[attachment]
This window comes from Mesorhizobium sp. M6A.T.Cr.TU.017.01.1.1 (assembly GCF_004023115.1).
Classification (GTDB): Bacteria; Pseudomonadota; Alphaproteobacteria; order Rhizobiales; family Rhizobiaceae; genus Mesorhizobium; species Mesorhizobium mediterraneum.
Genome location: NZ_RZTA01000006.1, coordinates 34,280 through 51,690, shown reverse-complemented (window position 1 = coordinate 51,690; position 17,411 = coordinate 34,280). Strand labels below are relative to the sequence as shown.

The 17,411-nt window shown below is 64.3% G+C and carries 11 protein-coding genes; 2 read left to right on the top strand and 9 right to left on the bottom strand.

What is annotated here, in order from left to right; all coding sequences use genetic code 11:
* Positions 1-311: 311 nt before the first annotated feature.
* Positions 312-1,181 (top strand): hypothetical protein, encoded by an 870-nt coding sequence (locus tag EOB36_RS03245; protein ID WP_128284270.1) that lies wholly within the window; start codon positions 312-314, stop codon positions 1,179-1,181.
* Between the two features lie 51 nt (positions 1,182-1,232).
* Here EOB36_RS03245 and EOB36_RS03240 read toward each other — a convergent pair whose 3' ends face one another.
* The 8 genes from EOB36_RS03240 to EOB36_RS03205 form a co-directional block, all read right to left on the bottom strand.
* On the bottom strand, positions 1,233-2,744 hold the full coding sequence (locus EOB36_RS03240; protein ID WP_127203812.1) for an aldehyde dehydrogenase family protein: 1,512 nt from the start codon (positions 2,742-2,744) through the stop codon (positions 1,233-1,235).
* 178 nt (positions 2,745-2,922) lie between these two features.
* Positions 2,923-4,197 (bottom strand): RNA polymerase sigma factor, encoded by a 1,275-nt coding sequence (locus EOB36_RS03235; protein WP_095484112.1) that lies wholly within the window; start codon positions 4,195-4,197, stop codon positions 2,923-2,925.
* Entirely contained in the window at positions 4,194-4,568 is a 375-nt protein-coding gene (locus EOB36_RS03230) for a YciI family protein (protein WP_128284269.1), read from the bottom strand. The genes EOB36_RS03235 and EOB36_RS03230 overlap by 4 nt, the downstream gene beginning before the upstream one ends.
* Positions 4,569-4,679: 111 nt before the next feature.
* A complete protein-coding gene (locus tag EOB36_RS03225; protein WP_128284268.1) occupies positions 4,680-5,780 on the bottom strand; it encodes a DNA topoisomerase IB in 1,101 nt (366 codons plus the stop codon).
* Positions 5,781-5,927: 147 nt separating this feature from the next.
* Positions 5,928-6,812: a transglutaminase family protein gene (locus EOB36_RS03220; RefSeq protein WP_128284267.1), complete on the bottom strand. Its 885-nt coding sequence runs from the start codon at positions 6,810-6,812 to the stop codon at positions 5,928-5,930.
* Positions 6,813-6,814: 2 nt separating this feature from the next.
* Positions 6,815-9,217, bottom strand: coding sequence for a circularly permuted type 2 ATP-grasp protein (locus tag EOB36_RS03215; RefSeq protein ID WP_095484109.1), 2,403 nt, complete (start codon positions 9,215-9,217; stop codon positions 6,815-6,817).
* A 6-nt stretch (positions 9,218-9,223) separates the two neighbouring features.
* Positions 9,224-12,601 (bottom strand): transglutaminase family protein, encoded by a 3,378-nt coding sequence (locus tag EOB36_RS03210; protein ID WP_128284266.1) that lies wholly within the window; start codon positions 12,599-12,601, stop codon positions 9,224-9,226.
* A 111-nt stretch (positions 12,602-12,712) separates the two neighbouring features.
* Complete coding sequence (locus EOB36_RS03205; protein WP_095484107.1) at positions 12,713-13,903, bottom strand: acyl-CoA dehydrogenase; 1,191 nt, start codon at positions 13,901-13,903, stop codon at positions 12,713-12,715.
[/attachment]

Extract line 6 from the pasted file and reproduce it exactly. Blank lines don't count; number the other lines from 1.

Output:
* Positions 1-311: 311 nt before the first annotated feature.